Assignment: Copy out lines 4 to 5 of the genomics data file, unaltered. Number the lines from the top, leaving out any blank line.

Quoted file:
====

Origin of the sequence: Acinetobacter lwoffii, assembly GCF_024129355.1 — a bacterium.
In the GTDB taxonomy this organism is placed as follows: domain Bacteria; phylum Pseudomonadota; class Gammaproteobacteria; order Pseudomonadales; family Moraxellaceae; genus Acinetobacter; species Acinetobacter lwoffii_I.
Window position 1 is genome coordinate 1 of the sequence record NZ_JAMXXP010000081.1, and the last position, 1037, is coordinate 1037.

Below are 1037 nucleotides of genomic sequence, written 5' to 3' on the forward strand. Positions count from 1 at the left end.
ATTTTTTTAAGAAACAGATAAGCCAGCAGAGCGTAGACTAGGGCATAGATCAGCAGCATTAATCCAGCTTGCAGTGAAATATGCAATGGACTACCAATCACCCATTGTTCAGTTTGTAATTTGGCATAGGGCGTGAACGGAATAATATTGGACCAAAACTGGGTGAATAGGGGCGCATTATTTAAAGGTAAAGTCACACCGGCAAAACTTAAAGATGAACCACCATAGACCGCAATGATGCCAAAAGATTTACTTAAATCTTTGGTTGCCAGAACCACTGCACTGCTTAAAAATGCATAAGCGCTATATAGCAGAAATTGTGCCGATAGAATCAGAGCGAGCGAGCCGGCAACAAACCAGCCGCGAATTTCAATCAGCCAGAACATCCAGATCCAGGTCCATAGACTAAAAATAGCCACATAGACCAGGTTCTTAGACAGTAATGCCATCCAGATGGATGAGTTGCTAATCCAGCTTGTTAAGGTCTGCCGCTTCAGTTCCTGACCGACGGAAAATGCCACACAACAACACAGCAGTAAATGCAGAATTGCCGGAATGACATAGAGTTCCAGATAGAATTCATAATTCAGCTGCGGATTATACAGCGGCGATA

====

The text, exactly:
Below are 1037 nucleotides of genomic sequence, written 5' to 3' on the forward strand. Positions count from 1 at the left end.
ATTTTTTTAAGAAACAGATAAGCCAGCAGAGCGTAGACTAGGGCATAGATCAGCAGCATTAATCCAGCTTGCAGTGAAATATGCAATGGACTACCAATCACCCATTGTTCAGTTTGTAATTTGGCATAGGGCGTGAACGGAATAATATTGGACCAAAACTGGGTGAATAGGGGCGCATTATTTAAAGGTAAAGTCACACCGGCAAAACTTAAAGATGAACCACCATAGACCGCAATGATGCCAAAAGATTTACTTAAATCTTTGGTTGCCAGAACCACTGCACTGCTTAAAAATGCATAAGCGCTATATAGCAGAAATTGTGCCGATAGAATCAGAGCGAGCGAGCCGGCAACAAACCAGCCGCGAATTTCAATCAGCCAGAACATCCAGATCCAGGTCCATAGACTAAAAATAGCCACATAGACCAGGTTCTTAGACAGTAATGCCATCCAGATGGATGAGTTGCTAATCCAGCTTGTTAAGGTCTGCCGCTTCAGTTCCTGACCGACGGAAAATGCCACACAACAACACAGCAGTAAATGCAGAATTGCCGGAATGACATAGAGTTCCAGATAGAATTCATAATTCAGCTGCGGATTATACAGCGGCGATA